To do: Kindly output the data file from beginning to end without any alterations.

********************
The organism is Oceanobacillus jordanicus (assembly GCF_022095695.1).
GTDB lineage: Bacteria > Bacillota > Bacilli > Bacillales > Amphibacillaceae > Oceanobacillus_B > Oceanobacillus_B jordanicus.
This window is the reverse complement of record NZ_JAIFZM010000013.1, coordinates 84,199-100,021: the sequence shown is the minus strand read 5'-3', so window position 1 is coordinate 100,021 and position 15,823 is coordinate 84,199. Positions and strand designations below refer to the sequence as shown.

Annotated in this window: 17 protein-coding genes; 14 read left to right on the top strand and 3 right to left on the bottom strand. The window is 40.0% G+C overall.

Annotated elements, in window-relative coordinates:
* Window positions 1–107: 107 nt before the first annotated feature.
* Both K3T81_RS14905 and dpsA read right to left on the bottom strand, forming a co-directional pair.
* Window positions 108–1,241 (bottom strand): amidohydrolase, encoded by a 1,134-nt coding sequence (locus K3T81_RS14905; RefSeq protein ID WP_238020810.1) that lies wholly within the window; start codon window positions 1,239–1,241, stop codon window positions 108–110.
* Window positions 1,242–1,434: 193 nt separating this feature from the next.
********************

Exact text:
The organism is Oceanobacillus jordanicus (assembly GCF_022095695.1).
GTDB lineage: Bacteria > Bacillota > Bacilli > Bacillales > Amphibacillaceae > Oceanobacillus_B > Oceanobacillus_B jordanicus.
This window is the reverse complement of record NZ_JAIFZM010000013.1, coordinates 84,199-100,021: the sequence shown is the minus strand read 5'-3', so window position 1 is coordinate 100,021 and position 15,823 is coordinate 84,199. Positions and strand designations below refer to the sequence as shown.

Annotated in this window: 17 protein-coding genes; 14 read left to right on the top strand and 3 right to left on the bottom strand. The window is 40.0% G+C overall.

Annotated elements, in window-relative coordinates:
* Window positions 1–107: 107 nt before the first annotated feature.
* Both K3T81_RS14905 and dpsA read right to left on the bottom strand, forming a co-directional pair.
* Window positions 108–1,241 (bottom strand): amidohydrolase, encoded by a 1,134-nt coding sequence (locus K3T81_RS14905; RefSeq protein ID WP_238020810.1) that lies wholly within the window; start codon window positions 1,239–1,241, stop codon window positions 108–110.
* Window positions 1,242–1,434: 193 nt separating this feature from the next.